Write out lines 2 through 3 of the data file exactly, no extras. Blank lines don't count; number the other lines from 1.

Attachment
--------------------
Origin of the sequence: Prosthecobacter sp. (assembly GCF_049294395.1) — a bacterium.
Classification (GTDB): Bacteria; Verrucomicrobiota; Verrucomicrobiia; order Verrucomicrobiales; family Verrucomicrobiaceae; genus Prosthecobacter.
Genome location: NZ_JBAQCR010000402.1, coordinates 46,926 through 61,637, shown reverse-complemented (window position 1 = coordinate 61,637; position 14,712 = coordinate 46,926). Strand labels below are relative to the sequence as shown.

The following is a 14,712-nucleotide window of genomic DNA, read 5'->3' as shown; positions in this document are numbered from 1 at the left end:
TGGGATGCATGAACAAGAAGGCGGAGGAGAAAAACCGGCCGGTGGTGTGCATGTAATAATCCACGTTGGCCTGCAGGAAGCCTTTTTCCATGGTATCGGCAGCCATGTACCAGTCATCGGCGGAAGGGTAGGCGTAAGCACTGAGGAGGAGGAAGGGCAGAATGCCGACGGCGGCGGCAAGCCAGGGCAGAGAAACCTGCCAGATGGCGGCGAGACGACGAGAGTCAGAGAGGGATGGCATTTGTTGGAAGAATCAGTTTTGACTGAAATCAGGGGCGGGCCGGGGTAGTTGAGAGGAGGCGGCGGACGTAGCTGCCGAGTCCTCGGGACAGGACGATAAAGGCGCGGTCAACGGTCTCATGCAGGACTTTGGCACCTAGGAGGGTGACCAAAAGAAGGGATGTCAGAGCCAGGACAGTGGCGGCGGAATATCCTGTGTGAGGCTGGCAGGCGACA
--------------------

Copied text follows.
Classification (GTDB): Bacteria; Verrucomicrobiota; Verrucomicrobiia; order Verrucomicrobiales; family Verrucomicrobiaceae; genus Prosthecobacter.
Genome location: NZ_JBAQCR010000402.1, coordinates 46,926 through 61,637, shown reverse-complemented (window position 1 = coordinate 61,637; position 14,712 = coordinate 46,926). Strand labels below are relative to the sequence as shown.